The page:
The binaural hearing system 10″ is controlled via user interface 78 of external device 80. The user interface 78 allows to select various modes of operation, e.g., user specific hearing improvement, environment dependent hearing improvement, beamforming, or the like and input parameters for the hearing instruments 16′″ and 18′″, e.g., hearing direction, user specific parameters, or the like. The external device 80 generates control data from the input to user interface 78 and transmits the control data in data signal 90 via external device antenna 92 to the wireless antennae 84 and 84′ of the hearing instruments 16′″ and 18′″.

The antennae 84 and 84′ pass the data signal 90 to their respective wireless transceiver units 88 and 88′, respectively, which generate control data from the data signal 90 and pass the control data to the other components of the respective hearing instrument 16′″ and 18″. Thus in hearing instrument 16′″, wireless transceiver unit 88 passes control data to the transceiver unit 86 and to the hearing aid processing unit 56″ and in hearing instrument 18′″, wireless transceiver unit 88′ passes control data to the transceiver unit 86′ and to the hearing aid processing unit 56″′.

The control data is used by signal processing unit 40 and 40′, respectively, to control the hearing aid processing and the transmission between the hearing instruments 16′″ and 18′″ of the binaural hearing system 10″, e.g., beamforming, selection of ipsilateral and contralateral hearing instrument, and other processing performed by the binaural hearing system 10″. The binaural link generated between the antennae 40, 40′ and transceiver units 86, 86′ is used to coordinate and synchronize the two hearing instruments 16′ and 18′″. The binaural link can also be controlled via user interface 78 of external device 80.

The examples may be combined with other external devices, e.g., with a tablet pc or a smartphone. Furthermore, also an external device with a microphone and one or two instruments may be used to improve hearing capability of the user. In this case, the higher frequency part of the sound signal received by the microphone of the external device may be transmitted to one or both hearing instruments.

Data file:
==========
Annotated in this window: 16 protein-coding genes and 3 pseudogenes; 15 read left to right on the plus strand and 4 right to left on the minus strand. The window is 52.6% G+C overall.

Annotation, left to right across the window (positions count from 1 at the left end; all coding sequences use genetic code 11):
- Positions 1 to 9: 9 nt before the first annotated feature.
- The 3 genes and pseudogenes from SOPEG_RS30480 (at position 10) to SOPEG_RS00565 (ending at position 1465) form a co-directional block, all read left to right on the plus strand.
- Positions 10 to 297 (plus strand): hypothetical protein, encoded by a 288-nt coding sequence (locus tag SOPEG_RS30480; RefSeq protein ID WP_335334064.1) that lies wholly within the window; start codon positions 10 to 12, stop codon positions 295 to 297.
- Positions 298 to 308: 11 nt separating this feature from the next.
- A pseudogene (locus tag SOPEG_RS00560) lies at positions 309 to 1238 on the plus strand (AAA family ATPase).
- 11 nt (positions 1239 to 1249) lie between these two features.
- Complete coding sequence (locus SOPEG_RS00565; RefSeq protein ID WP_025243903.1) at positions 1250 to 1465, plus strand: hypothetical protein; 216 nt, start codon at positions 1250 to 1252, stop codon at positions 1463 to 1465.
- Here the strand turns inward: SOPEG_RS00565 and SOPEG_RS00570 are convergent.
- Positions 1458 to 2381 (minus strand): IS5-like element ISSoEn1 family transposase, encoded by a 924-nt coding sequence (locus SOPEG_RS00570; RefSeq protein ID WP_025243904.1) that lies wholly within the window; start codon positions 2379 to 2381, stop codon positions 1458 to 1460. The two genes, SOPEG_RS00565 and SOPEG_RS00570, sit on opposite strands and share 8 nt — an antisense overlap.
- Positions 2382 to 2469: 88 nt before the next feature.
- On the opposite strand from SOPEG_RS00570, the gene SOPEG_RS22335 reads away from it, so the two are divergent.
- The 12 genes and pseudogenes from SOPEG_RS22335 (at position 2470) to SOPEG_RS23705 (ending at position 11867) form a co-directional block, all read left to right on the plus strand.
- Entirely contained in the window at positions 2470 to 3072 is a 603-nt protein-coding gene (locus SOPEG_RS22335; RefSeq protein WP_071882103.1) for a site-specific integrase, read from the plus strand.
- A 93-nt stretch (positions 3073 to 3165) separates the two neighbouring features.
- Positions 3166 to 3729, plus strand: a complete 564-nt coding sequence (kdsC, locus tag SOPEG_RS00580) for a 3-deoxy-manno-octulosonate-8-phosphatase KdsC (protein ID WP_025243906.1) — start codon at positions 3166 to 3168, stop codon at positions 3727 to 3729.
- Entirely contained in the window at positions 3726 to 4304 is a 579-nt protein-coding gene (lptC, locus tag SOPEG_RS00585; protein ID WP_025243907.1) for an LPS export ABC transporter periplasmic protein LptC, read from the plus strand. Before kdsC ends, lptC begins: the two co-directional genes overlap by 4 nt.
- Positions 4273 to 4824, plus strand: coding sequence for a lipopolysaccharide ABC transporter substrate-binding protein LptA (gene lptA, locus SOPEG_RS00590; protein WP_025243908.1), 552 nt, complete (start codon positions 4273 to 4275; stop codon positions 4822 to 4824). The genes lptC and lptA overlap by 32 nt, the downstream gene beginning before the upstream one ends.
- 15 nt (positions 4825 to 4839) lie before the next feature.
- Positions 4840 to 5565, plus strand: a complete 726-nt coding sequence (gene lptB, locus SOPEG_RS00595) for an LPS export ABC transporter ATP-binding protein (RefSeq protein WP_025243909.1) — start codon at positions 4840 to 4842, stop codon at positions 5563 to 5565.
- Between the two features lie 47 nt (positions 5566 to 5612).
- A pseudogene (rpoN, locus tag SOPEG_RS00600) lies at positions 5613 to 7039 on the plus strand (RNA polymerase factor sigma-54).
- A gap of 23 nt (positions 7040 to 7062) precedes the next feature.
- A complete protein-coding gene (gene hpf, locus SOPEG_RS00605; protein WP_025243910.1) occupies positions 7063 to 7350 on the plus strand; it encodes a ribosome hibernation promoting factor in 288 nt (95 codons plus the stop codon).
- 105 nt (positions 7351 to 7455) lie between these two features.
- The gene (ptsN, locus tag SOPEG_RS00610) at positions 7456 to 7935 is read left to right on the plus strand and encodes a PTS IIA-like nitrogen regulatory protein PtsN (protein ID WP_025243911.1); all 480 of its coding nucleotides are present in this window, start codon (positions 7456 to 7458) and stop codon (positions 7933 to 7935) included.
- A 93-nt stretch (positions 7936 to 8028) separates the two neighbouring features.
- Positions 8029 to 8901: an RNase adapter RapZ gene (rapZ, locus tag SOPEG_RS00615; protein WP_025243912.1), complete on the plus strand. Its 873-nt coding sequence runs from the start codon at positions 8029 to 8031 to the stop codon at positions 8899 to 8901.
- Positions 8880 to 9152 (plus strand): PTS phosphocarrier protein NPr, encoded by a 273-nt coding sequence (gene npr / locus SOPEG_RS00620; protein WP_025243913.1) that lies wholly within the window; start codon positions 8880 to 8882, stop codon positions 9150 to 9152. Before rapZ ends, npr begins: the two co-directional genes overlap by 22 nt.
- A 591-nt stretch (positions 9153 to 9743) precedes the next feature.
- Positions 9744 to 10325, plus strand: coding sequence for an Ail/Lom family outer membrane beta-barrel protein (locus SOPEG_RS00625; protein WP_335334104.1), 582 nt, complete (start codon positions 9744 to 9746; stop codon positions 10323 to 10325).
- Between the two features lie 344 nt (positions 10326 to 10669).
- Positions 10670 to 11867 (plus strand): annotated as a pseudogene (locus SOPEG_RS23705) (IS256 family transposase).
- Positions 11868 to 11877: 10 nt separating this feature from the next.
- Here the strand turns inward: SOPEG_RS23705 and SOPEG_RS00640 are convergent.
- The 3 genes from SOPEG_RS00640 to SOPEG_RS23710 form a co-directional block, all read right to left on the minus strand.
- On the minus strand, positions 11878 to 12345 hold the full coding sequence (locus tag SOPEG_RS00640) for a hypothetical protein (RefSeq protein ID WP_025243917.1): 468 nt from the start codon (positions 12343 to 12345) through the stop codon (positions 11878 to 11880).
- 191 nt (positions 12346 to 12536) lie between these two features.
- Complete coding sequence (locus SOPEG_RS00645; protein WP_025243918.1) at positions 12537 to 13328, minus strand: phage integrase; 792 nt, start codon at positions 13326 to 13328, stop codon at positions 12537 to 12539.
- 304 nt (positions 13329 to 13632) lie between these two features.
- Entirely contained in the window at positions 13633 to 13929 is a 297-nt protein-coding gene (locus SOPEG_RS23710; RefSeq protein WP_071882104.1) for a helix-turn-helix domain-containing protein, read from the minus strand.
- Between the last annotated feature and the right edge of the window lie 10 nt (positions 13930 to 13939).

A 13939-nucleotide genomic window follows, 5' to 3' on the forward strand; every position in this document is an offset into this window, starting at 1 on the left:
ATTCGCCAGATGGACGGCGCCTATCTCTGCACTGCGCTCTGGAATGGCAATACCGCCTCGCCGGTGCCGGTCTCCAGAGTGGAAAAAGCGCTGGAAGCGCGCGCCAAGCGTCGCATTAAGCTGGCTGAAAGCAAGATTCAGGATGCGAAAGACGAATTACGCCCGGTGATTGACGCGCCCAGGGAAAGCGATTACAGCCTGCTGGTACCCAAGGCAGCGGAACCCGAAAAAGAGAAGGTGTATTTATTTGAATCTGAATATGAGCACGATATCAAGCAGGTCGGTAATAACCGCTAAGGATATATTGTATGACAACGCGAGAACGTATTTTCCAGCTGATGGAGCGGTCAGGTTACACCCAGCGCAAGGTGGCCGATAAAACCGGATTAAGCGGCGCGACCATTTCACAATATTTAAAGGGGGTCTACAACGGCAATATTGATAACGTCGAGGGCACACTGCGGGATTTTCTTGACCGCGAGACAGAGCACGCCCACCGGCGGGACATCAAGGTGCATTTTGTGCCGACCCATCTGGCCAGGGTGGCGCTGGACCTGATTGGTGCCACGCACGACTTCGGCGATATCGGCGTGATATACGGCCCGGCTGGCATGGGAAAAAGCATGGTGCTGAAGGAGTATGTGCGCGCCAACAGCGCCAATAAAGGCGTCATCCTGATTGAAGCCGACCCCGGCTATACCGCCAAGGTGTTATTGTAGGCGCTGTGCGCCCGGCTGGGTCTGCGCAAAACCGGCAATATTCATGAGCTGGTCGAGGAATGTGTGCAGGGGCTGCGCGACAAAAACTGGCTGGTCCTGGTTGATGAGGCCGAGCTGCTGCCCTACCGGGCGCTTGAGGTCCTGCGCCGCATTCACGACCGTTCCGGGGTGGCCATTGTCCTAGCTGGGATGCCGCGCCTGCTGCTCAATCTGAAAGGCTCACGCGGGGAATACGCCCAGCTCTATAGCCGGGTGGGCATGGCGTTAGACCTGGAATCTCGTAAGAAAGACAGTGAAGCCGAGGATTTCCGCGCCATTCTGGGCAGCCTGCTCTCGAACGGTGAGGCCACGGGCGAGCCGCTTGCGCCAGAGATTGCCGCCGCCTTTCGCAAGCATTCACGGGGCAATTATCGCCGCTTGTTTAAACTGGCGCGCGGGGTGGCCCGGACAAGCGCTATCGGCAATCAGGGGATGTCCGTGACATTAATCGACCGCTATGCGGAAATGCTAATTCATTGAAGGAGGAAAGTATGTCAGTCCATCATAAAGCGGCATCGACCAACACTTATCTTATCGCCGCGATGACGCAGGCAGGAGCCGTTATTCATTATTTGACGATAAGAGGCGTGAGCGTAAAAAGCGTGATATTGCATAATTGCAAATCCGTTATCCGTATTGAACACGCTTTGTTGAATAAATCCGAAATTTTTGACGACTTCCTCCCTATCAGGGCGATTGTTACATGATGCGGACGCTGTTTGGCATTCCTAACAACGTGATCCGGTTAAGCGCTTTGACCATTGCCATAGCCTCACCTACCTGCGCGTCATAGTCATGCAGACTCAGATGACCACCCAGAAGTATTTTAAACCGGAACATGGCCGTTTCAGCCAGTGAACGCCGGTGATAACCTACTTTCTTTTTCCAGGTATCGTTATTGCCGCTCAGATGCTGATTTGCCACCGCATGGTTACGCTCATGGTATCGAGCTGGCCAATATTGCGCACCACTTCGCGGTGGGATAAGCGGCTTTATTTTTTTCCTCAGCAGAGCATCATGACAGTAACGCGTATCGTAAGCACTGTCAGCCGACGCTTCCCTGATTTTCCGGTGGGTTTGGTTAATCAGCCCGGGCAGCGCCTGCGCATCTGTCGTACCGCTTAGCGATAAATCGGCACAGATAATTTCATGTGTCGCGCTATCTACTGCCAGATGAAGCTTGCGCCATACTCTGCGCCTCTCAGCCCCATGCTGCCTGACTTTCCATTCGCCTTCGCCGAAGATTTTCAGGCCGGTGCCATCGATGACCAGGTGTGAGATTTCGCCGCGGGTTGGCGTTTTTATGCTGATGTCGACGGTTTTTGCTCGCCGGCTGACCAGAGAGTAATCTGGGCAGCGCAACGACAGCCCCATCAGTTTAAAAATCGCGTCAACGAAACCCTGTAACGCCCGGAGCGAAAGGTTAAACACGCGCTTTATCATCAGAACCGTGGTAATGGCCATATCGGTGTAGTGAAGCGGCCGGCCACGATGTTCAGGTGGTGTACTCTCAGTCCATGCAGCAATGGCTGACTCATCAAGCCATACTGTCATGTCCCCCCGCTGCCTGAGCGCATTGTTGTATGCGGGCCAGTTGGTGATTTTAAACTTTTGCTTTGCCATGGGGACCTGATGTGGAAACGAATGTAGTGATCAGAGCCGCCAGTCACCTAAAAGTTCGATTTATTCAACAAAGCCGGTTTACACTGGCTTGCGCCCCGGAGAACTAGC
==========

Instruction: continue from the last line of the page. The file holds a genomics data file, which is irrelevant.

REFERENCE SIGNS

  • 10 binaural hearing system
  • 12 head
  • 14 user
  • 16 first hearing instrument
  • 18 second hearing instrument
  • 20 left ear
  • 22 right ear
  • 24 sound source
  • 26 sound
  • 28 noise source
  • 30 noise direction
  • 32 hearing direction
  • 34 signal
  • 36 first microphone
  • 38 second microphone
  • 40 signal processing unit
  • 42 antenna
  • 44 speaker
  • 46 direction unit
  • 47 frequency filter unit
  • 48 low-pass filter
  • 50 high-pass filter
  • 52 summation unit
  • 54 time delay unit
  • 56 hearing aid processing unit
  • 58 processing unit
  • 60 electrical signal generated by the first microphone
  • 62 electrical signal generated by the second microphone
  • 64 beamformed electrical signal
  • 66 lower frequency part
  • 67 time delayed lower frequency part
  • 68 higher frequency part
  • 69 processed higher frequency part
  • 70 filtered electrical signal
  • 72 processed electrical signal
  • 74 processing low-pass filter
  • 76 processing time delay unit
  • 78 user interface
  • 80 external device
  • 82 selection circle corresponding to direction of sound
  • 84 wireless antenna
  • 86 transceiver unit
  • 88 wireless transceiver unit
  • 90 data signal
  • 92 external device antenna

Claims

1. A hearing aid configured to be worn by a user at an ear, wherein said hearing aid comprises

an input transducer for receiving a sound signal from the environment and for generating an electrical signal from the received sound signal, and